Do you find there to be any tasks that really don’t work well when students are sitting in your classroom?

In regards to seated desks, I find them to really hinder active engagement, both physically and mentally.  In the traditional-desked classroom I would often have my students stand up to complete simple 10-second tasks (a dance, a spin, a vocal call back, etc) to get the blood flowing again. It wasn’t until reading the research on sedentary behaviour that I came to fully understanding why this was happening to my students.


It sounds like you are in a somewhat unique teaching environment.  Do you think that these solutions would work in a more traditional classroom setting?

I do, but I think the teachers and their students would need to figure out what works in their particular reality.


Have you found the desks to have any impact (positive or negative) on classroom management? 

None, whatsoever.


Do you have any thoughts or responses for teachers that might be concerned about going down this road? 

I would just say that if your kids are old enough to talk about the research on sedentary behaviour to just throw it out there and see what they think. If the kids are as affected as mine were, they will have all sorts of thoughts and ideas. Also, if you have any questions, or if I can be of help to you please don’t hesitate to email me at


Do you have anything else you would like to add?

Only that I have fantastic administrators who are very diligent in their attempt to meet our public school mandate of providing a healthier school culture/environment for our students. I would encourage any other educators that are interested in standing workstations for their classroom to get their administration on board as early as possible as they often have a perspective that important and necessary.


Thank you, Adam

My pleasure, thank you for having me, Travis.

Category: News | 2 Comments

New obesity medication now available in Canada

saxendaThe very first Obesity Panacea post was written back in November 2008. The topic of that post was the removal from the European market of an obesity medication that had been previously heralded as a potential panacea (but was never approved in US or Canada). That drug was rimonabant (Acomplia), an appetite suppressant that works by blocking the CB-1 receptors of the endocannabinoid system – the same system which induces the “munchies” in response to smoking cannabis. Rimonabant not only suppressed appetite, but was associated with anxiety and depressive mood disorders – the same side-effects which initially prompted the US FDA to refuse approval of rimonabant back in 2007.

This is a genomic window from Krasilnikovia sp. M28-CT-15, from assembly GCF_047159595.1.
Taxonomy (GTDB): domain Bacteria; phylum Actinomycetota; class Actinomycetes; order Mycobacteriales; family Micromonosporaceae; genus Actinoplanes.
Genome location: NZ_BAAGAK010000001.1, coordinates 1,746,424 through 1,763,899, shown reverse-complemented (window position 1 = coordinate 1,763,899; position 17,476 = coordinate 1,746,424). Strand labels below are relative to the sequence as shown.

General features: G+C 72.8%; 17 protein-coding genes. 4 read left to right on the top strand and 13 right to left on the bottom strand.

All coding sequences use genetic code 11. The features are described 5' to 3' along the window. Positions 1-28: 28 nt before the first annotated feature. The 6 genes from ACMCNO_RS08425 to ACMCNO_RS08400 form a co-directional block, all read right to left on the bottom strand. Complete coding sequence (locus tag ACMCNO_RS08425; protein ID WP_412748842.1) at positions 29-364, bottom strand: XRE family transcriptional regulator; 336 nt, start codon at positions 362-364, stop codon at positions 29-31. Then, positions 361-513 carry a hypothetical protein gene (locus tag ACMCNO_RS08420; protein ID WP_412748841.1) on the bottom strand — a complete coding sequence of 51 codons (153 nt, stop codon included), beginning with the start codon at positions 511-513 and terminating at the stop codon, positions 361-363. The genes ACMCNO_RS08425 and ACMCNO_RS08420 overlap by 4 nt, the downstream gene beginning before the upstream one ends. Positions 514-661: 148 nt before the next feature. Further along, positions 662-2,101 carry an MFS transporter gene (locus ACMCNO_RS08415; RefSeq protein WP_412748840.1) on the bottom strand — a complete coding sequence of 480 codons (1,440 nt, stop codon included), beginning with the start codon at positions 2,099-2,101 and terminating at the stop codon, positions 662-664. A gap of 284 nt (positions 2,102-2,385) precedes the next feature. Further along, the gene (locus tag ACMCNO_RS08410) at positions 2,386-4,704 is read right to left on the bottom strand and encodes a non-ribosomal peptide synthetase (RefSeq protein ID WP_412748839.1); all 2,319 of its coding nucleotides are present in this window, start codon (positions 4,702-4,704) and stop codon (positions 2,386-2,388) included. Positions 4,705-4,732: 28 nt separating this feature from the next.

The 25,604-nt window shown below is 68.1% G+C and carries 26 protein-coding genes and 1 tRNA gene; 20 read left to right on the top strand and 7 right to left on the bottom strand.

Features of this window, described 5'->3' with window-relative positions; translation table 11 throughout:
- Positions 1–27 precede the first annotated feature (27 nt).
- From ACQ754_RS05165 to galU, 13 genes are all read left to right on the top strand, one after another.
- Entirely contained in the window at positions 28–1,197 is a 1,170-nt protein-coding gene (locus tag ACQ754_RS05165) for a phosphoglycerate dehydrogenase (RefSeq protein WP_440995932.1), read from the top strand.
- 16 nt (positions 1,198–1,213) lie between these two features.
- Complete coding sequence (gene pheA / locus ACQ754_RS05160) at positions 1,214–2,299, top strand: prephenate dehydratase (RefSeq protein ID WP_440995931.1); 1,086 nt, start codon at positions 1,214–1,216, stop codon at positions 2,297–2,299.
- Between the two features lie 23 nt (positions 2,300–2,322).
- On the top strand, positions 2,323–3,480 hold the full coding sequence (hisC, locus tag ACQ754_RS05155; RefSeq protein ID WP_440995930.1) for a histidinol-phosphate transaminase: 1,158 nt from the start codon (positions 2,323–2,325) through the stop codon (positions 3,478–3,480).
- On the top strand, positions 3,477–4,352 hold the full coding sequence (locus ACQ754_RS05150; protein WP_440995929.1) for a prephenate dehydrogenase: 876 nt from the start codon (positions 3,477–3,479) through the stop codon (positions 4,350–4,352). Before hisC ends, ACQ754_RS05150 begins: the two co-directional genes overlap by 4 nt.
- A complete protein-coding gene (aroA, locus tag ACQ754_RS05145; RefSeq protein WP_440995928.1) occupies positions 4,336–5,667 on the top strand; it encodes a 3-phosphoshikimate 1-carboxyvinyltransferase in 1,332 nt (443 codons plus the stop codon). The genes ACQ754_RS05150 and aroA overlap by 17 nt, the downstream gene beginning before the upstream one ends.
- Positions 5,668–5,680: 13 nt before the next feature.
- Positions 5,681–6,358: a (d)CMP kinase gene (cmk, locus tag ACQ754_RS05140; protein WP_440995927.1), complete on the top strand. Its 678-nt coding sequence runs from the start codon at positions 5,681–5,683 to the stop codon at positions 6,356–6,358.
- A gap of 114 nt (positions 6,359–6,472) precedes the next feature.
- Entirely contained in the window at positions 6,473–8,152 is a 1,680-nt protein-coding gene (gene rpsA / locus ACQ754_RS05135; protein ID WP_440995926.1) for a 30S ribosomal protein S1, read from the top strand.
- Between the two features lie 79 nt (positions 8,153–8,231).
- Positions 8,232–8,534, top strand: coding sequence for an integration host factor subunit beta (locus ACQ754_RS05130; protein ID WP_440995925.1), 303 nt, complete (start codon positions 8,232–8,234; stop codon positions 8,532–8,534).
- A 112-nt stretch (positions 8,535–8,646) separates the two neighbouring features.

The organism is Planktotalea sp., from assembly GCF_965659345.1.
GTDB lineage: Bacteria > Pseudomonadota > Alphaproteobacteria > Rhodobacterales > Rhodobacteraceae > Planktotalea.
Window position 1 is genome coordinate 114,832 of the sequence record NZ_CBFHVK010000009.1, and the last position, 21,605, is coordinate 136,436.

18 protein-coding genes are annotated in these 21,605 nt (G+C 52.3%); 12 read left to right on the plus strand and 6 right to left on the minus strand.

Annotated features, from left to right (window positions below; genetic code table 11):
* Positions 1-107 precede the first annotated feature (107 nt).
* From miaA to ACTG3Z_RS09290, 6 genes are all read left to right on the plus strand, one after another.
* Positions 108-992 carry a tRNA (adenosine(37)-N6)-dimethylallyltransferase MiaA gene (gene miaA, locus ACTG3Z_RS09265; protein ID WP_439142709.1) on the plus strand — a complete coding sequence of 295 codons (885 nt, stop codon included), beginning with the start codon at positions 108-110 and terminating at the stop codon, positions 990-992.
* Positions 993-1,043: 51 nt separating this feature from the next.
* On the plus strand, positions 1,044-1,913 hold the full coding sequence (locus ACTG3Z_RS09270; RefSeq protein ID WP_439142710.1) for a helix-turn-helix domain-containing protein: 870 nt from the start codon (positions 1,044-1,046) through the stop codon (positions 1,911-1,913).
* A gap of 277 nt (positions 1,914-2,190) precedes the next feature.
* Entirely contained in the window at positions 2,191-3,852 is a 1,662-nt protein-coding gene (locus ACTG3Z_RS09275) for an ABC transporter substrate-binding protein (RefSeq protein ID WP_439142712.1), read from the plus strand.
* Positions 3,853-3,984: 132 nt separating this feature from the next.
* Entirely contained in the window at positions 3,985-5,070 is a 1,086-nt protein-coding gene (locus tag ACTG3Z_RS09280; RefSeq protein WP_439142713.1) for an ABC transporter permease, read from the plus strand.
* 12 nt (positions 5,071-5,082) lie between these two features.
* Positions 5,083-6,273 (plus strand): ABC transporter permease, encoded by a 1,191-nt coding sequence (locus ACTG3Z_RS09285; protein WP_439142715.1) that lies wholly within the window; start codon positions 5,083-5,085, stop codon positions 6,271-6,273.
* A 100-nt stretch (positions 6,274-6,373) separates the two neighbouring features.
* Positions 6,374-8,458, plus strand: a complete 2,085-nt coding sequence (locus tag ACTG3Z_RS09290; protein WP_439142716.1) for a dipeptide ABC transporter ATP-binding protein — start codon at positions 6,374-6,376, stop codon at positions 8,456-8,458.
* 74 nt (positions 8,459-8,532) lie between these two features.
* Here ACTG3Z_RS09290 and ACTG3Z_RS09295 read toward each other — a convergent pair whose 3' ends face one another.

Two years later, another appetite-suppressing medication, sibutramine (Accomplia) was also withdrawn from the Canadian and US market due to increased risk of cardiovascular events and strokes.

Thus, over the past five years there was only a single obesity medication available to obese patients in Canada – orlistat (Xenical®). This agent reduces the absorption of ingested fat by about 30%. The 30% that doesn’t get absorbed ends up in the stool, which, as you’d expect, can result in some rather challenging gastrointestinal side effects (e.g. oily discharge).

All of that changed yesterday (Feb. 26), when Health Canada approved a new obesity medication. This new medication, liraglutide 3.0mg (Saxenda®), which is administered via a daily subcutaneous injection has actually been available in Canada but at a lower dose and marketed under a different name (up to 1.8mg, Victoza®) for the treatment of type-2 diabetes. Saxenda is approved for weight loss in addition to diet and exercise for patients with a BMI ≥30kg/m2 or a BMI≥27kg/m2 plus at least one weight-related illness (i.e. hypertension, dyslipidemia, or diabetes). This drug has been studied in a number of large clinical trials which suggest that patients experience an average reduction of 6.3-8.0 kg over and above that achieved with placebo (fake injection) at 1 year of therapy. This of course isn’t the most exciting magnitude of weight reduction, but keep in mind that most experts recommend that obese individuals only aim at 5-10% weight loss to reap health benefits.

More importantly, as we’ve highlighted ad nauseam, positive health behaviours – including a healthy diet and increase physical activity have a tremendous impact on your health regardless of your weight status. And these behaviours form the basis of ANY obesity therapy.

Nevertheless, obese Canadians who only had one option for a medication to help them lose weight (and have oily flatulence), now have another option.

Of course, obese folks in the US have many more pharmacological options – including two combination therapies (Qsymia® and Contrave®) – that remain unavailable in Canada or Europe.


Category: News | 2 Comments